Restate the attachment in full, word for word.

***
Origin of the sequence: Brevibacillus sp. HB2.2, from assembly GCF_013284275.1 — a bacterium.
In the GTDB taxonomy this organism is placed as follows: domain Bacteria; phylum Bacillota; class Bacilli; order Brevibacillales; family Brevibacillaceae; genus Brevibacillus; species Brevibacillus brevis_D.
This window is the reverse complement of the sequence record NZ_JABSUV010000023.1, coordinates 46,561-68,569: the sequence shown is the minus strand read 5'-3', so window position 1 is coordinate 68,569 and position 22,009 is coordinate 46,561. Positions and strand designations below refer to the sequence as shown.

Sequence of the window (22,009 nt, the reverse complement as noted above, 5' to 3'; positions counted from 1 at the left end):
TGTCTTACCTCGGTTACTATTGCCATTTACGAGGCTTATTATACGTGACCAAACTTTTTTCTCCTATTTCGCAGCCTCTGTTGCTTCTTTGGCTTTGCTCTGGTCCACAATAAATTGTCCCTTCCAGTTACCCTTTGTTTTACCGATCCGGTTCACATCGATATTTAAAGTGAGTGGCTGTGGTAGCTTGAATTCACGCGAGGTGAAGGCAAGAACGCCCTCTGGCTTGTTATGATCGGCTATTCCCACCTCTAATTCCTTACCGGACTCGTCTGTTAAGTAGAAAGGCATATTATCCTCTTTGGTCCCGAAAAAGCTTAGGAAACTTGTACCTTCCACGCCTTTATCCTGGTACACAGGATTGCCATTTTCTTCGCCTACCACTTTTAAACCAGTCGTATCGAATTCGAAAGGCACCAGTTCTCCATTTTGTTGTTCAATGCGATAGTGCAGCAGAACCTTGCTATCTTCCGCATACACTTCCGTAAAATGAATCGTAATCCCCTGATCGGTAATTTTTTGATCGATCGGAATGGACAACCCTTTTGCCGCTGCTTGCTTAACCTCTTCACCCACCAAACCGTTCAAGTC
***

Origin of the sequence: Brevibacillus sp. HB2.2, from assembly GCF_013284275.1 — a bacterium.
In the GTDB taxonomy this organism is placed as follows: domain Bacteria; phylum Bacillota; class Bacilli; order Brevibacillales; family Brevibacillaceae; genus Brevibacillus; species Brevibacillus brevis_D.
This window is the reverse complement of the sequence record NZ_JABSUV010000023.1, coordinates 46,561-68,569: the sequence shown is the minus strand read 5'-3', so window position 1 is coordinate 68,569 and position 22,009 is coordinate 46,561. Positions and strand designations below refer to the sequence as shown.

Sequence of the window (22,009 nt, the reverse complement as noted above, 5' to 3'; positions counted from 1 at the left end):
TGTCTTACCTCGGTTACTATTGCCATTTACGAGGCTTATTATACGTGACCAAACTTTTTTCTCCTATTTCGCAGCCTCTGTTGCTTCTTTGGCTTTGCTCTGGTCCACAATAAATTGTCCCTTCCAGTTACCCTTTGTTTTACCGATCCGGTTCACATCGATATTTAAAGTGAGTGGCTGTGGTAGCTTGAATTCACGCGAGGTGAAGGCAAGAACGCCCTCTGGCTTGTTATGATCGGCTATTCCCACCTCTAATTCCTTACCGGACTCGTCTGTTAAGTAGAAAGGCATATTATCCTCTTTGGTCCCGAAAAAGCTTAGGAAACTTGTACCTTCCACGCCTTTATCCTGGTACACAGGATTGCCATTTTCTTCGCCTACCACTTTTAAACCAGTCGTATCGAATTCGAAAGGCACCAGTTCTCCATTTTGTTGTTCAATGCGATAGTGCAGCAGAACCTTGCTATCTTCCGCATACACTTCCGTAAAATGAATCGTAATCCCCTGATCGGTAATTTTTTGATCGATCGGAATGGACAACCCTTTTGCCGCTGCTTGCTTAACCTCTTCACCCACCAAACCGTTCAAGTC